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CMIP3 Models Simulating Temperature and Precipitation in China
Reference
Miao, C., Duan, Q., Yang, L. and Borthwick, A.G.L. 2012. On the applicability of temperature and precipitation data from CMIP3 for China. PLoS ONE 7: e44659.

Background
The authors write that the accuracy of any GCM or global climate model "should be established through validation studies before using it to predict future climate scenarios," while adding that "although accurate simulation of the present climate does not guarantee that forecasts of future climate will be reliable, it is generally accepted that the agreement of model predictions with present observations is a necessary prerequisite in order to have confidence in the quality of a model."

What was done
Working within this conceptual framework, Miao et al. assessed the performance of the AR4 GCMs, otherwise known as the CMIP3 models, in simulating precipitation and temperature in China from 1960 to 1999 by comparing the model simulations with observed data, using "system bias (B), root-mean-square error (RMSE), Pearson correlation coefficient (R) and Nash-Sutcliffe model efficiency (E)" as evaluation metrics.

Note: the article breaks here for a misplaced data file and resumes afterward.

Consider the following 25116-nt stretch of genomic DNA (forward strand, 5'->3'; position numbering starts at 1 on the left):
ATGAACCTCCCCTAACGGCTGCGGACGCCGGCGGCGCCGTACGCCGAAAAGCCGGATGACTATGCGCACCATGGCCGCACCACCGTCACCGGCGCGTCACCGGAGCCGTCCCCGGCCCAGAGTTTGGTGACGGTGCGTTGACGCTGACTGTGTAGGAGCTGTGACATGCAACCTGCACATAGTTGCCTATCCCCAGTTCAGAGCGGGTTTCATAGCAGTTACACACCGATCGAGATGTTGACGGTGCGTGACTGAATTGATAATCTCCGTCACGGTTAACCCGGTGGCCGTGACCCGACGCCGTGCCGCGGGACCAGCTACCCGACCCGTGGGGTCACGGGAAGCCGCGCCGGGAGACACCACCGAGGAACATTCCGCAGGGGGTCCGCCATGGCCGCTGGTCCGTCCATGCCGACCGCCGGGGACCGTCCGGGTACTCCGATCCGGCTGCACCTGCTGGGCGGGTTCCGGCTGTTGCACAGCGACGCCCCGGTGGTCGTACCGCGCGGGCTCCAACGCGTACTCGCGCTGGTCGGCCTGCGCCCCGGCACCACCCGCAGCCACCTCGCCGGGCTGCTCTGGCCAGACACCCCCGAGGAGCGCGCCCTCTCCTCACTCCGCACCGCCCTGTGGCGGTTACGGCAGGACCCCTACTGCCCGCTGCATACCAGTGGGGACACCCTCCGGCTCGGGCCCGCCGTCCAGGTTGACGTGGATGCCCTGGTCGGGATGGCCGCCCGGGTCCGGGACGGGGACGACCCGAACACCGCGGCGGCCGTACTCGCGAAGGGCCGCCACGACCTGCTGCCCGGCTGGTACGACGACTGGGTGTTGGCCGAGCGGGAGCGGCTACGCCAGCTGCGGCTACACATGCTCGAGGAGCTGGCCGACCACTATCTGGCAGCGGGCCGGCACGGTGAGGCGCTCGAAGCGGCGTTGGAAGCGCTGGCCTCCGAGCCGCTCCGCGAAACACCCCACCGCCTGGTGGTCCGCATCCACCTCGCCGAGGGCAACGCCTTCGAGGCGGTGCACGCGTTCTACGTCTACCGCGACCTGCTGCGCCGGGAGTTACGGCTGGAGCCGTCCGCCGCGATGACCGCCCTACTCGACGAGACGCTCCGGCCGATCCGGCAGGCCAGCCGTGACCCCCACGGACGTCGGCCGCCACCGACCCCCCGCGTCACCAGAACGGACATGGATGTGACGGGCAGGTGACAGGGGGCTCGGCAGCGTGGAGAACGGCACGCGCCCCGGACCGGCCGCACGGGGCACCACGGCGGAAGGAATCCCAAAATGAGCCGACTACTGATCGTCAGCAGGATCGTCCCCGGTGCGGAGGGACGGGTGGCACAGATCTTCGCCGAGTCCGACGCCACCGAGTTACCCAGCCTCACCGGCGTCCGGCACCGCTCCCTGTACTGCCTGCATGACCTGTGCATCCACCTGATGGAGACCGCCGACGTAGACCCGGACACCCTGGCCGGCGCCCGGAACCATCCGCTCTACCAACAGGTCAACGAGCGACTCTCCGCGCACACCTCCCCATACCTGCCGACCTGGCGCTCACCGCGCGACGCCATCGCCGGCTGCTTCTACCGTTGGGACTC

What was learned
The four researchers state that their results demonstrate that certain of the CMIP3 models "are unsuitable for application to China, with little capacity to simulate the spatial variations in climate across the country," adding that all of them "give unsatisfactory simulations of the inter-annual temporal variability." In addition, they find that "each AR4 GCM performs differently in different regions of China."

What it means
In light of their several findings, Miao et al. conclude that "the inter-annual simulations (temperature and precipitation) by AR4 GCMs are not suitable for direct application," and that "caution should be applied when using outputs from the AR4 GCMs in hydrological and ecological assessments" due to their "poor performance."

Reviewed 20 March 2013